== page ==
a1 Emory University
a2 Washington University in St. Louis
a3 Georgia State University
In 2008 we published an article finding evidence for political constraints on European Court of Justice (ECJ) decision making. Stone Sweet and Brunell (this issue) argue that our theoretical foundations are fundamentally flawed and that our empirical evidence supports neofunctionalism over intergovernmentalism “in a landslide.” We respectfully disagree with Stone Sweet and Brunell regarding both their conclusions about our theoretical arguments and what the empirical evidence demonstrates. We use this response to clarify our argument and to draw a clearer contrast between our and their perspective on the role the ECJ plays in European integration. Finally, we reevaluate their neofunctionalist hypotheses. Ultimately, we do not find support in the data for Stone Sweet and Brunell's empirical claims.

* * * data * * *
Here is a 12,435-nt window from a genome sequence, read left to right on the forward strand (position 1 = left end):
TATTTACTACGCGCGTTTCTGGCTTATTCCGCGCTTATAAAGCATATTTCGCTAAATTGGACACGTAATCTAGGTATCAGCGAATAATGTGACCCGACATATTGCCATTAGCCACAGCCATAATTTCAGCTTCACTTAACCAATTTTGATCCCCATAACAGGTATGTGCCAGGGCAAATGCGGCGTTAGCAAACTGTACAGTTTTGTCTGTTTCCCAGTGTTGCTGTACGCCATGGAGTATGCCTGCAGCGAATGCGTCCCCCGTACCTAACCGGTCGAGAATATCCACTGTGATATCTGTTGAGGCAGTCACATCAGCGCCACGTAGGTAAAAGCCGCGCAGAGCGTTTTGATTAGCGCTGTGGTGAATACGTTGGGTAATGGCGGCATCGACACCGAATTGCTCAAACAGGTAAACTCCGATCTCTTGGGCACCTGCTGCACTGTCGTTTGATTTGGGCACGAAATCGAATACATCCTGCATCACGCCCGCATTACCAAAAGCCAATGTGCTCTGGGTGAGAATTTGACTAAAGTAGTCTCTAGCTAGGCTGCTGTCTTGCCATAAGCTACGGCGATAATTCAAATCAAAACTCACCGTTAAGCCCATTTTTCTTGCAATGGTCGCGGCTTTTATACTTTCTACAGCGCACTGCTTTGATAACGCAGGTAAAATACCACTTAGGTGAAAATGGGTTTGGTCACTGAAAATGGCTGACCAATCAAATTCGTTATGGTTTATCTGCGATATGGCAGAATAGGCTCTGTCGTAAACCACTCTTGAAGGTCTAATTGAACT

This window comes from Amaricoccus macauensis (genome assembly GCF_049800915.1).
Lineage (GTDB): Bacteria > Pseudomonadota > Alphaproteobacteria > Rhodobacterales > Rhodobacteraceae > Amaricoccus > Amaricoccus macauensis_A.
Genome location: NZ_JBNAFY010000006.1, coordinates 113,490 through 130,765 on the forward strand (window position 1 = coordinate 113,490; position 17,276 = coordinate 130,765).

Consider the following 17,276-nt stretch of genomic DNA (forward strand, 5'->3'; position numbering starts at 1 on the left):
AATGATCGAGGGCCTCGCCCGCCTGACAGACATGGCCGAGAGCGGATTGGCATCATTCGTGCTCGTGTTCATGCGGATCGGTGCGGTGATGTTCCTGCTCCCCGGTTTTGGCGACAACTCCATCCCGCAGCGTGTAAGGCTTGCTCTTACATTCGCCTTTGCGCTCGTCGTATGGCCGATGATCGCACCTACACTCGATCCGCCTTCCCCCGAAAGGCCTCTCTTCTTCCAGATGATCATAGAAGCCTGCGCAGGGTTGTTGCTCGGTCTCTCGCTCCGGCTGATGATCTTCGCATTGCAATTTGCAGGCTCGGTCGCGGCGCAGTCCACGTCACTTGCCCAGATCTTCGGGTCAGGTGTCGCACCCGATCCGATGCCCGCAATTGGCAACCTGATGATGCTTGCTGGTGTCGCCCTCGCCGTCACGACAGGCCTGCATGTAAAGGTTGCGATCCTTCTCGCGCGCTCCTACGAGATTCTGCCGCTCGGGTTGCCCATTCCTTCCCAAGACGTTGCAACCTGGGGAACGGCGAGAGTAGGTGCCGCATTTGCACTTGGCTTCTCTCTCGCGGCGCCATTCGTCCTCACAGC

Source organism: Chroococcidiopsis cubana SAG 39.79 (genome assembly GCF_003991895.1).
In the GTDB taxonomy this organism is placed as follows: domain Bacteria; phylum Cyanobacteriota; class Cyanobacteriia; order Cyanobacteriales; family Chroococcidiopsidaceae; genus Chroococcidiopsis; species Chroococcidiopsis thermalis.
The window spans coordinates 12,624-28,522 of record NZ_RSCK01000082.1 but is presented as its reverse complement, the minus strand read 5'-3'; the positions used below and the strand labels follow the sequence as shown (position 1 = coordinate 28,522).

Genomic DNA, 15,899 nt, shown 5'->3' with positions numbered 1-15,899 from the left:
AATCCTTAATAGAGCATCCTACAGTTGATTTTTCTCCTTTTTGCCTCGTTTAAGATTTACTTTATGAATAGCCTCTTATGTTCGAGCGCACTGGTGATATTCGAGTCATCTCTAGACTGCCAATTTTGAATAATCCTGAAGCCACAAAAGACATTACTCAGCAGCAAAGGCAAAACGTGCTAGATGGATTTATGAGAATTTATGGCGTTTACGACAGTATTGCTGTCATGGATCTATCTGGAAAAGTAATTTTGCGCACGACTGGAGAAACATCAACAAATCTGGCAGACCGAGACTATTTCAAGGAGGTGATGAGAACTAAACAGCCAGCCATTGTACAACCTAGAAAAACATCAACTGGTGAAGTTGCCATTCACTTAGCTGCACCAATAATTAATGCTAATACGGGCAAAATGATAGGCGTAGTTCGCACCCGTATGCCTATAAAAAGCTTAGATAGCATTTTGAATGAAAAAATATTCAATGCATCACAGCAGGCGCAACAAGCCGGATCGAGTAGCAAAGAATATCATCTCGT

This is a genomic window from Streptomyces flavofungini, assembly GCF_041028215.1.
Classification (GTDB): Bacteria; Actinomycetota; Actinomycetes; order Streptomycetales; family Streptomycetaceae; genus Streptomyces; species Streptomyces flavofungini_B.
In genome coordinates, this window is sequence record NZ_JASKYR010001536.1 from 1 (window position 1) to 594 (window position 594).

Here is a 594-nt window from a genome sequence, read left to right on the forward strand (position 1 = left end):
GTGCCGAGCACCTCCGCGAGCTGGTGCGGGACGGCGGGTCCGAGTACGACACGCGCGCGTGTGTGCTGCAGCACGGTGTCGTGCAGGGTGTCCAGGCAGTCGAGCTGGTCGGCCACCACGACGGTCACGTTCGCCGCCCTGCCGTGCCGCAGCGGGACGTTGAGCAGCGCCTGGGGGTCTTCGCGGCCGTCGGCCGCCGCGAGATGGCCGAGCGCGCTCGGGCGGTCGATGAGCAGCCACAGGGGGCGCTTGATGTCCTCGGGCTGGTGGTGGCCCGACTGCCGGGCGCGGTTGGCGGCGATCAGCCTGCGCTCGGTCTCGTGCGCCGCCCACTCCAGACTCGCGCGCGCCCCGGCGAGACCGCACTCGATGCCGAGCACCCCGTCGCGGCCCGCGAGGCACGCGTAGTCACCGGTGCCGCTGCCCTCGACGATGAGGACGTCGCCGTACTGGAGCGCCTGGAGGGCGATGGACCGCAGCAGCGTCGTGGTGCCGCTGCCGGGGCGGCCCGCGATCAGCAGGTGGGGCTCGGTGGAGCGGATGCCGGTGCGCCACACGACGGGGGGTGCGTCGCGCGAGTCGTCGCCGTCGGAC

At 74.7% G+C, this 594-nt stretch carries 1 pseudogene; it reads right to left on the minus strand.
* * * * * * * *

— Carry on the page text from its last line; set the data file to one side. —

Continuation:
We gratefully acknowledge the financial support of the National Science Foundation (SES-079084). We thank Jeffrey Staton and Nathan Jensen for valuable comments on an earlier version of this response.